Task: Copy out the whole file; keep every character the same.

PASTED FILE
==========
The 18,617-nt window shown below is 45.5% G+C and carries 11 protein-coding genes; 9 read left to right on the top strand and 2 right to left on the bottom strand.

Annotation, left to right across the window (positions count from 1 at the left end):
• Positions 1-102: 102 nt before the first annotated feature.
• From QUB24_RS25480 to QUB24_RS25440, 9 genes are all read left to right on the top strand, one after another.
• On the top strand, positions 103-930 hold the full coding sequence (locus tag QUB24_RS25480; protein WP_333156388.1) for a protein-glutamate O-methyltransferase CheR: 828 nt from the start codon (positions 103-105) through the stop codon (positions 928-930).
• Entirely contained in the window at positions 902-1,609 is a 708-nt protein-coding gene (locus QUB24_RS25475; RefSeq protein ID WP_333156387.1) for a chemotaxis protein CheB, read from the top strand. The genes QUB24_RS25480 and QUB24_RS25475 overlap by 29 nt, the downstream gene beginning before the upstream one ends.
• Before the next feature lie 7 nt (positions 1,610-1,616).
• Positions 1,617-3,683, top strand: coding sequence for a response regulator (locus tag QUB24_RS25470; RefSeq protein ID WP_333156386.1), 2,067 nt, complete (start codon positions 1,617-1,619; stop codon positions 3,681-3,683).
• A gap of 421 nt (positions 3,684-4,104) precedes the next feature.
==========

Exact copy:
The 18,617-nt window shown below is 45.5% G+C and carries 11 protein-coding genes; 9 read left to right on the top strand and 2 right to left on the bottom strand.

Annotation, left to right across the window (positions count from 1 at the left end):
• Positions 1-102: 102 nt before the first annotated feature.
• From QUB24_RS25480 to QUB24_RS25440, 9 genes are all read left to right on the top strand, one after another.
• On the top strand, positions 103-930 hold the full coding sequence (locus tag QUB24_RS25480; protein WP_333156388.1) for a protein-glutamate O-methyltransferase CheR: 828 nt from the start codon (positions 103-105) through the stop codon (positions 928-930).
• Entirely contained in the window at positions 902-1,609 is a 708-nt protein-coding gene (locus QUB24_RS25475; RefSeq protein ID WP_333156387.1) for a chemotaxis protein CheB, read from the top strand. The genes QUB24_RS25480 and QUB24_RS25475 overlap by 29 nt, the downstream gene beginning before the upstream one ends.
• Before the next feature lie 7 nt (positions 1,610-1,616).
• Positions 1,617-3,683, top strand: coding sequence for a response regulator (locus tag QUB24_RS25470; RefSeq protein ID WP_333156386.1), 2,067 nt, complete (start codon positions 1,617-1,619; stop codon positions 3,681-3,683).
• A gap of 421 nt (positions 3,684-4,104) precedes the next feature.